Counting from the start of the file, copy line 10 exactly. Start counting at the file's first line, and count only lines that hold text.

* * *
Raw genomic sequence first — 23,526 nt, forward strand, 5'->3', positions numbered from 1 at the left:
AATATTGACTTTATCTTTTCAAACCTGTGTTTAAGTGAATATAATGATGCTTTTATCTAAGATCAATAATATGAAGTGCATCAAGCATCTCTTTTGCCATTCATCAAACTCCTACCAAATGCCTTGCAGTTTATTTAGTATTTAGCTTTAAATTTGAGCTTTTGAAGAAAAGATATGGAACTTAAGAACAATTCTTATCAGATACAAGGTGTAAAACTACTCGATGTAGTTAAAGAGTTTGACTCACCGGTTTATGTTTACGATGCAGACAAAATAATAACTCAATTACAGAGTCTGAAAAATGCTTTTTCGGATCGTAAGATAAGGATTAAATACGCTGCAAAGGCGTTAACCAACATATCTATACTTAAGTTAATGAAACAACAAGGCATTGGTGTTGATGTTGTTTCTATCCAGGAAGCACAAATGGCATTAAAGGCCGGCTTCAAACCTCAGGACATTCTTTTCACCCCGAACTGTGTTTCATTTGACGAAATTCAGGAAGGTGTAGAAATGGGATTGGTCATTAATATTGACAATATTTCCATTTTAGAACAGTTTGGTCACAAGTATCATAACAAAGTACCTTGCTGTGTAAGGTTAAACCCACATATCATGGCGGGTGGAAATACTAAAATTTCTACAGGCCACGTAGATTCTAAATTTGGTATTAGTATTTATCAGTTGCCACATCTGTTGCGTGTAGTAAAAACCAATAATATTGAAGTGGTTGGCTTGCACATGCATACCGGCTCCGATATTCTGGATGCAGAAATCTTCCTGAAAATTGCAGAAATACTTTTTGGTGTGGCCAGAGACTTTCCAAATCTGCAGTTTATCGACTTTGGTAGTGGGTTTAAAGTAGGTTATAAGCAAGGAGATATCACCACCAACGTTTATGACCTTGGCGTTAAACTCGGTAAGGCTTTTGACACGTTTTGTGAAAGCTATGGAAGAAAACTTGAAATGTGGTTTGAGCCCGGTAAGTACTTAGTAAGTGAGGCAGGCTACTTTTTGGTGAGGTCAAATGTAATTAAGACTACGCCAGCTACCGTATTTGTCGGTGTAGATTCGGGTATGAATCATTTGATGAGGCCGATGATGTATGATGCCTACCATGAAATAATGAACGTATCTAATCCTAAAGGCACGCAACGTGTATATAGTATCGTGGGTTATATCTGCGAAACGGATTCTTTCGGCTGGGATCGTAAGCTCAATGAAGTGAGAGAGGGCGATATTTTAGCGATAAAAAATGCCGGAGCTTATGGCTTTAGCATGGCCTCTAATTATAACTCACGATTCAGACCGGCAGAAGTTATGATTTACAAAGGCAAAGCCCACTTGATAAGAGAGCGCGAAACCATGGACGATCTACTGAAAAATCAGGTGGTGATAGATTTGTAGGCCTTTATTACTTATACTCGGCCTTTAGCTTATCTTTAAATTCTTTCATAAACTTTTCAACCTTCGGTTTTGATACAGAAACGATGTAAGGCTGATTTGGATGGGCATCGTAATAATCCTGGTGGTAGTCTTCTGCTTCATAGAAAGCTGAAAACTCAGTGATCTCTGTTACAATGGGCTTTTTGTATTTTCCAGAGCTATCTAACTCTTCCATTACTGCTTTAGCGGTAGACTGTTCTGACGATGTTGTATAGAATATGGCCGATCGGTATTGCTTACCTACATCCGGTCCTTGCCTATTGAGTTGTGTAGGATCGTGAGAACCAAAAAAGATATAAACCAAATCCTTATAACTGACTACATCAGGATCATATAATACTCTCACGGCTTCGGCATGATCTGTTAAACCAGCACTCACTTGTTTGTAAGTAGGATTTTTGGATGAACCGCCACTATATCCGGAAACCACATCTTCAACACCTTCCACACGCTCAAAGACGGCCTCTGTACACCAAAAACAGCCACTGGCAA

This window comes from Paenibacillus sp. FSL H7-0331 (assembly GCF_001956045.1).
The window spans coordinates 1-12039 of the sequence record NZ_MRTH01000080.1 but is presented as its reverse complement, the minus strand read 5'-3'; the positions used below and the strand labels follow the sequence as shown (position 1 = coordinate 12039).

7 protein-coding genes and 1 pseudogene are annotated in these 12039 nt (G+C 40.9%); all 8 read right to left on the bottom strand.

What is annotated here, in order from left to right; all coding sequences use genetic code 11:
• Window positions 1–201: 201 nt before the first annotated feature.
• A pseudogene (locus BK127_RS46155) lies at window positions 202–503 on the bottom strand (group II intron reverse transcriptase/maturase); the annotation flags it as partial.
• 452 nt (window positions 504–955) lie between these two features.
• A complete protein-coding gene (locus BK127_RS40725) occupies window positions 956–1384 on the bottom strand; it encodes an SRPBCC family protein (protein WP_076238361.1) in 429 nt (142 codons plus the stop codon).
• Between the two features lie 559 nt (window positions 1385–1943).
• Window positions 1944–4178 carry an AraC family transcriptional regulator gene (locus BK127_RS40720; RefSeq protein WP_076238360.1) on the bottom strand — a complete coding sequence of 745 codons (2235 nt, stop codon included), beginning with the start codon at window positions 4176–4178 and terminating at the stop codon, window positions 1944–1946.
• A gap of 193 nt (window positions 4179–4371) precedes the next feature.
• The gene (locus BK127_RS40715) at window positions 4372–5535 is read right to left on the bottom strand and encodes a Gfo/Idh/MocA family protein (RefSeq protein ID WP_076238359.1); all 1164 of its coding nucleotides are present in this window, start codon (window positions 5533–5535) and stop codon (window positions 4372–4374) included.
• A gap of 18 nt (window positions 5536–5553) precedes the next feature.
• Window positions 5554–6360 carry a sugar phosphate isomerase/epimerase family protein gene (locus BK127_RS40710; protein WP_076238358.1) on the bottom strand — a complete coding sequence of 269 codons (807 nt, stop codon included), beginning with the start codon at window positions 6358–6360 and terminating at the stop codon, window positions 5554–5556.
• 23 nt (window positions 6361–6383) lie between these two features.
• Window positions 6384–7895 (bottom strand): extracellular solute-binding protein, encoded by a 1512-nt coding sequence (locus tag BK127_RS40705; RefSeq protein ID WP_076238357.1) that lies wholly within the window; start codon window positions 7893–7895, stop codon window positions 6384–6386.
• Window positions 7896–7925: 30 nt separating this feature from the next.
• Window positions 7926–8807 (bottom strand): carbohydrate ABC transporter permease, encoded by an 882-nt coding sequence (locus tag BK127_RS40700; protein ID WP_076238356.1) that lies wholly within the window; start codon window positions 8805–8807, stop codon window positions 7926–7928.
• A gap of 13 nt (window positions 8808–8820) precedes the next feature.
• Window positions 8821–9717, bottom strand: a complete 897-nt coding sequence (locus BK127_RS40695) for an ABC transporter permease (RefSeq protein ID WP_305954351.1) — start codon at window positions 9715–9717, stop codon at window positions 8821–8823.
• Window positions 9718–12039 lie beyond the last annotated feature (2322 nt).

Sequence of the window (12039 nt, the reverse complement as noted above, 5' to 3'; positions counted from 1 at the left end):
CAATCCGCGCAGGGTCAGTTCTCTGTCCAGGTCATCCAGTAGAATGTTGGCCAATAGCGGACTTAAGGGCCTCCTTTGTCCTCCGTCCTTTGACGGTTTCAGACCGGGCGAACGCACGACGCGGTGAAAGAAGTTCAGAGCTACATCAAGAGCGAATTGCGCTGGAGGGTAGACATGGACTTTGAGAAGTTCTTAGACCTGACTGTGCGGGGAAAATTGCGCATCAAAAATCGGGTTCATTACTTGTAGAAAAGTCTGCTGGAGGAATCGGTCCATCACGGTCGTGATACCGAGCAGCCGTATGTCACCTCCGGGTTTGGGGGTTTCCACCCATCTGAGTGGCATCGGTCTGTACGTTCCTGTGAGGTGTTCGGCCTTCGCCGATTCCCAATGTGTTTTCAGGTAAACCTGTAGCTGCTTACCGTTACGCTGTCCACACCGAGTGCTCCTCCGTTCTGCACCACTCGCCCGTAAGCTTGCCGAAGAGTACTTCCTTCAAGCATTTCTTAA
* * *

• A complete protein-coding gene (locus BK127_RS40725) occupies window positions 956–1384 on the bottom strand; it encodes an SRPBCC family protein (protein WP_076238361.1) in 429 nt (142 codons plus the stop codon).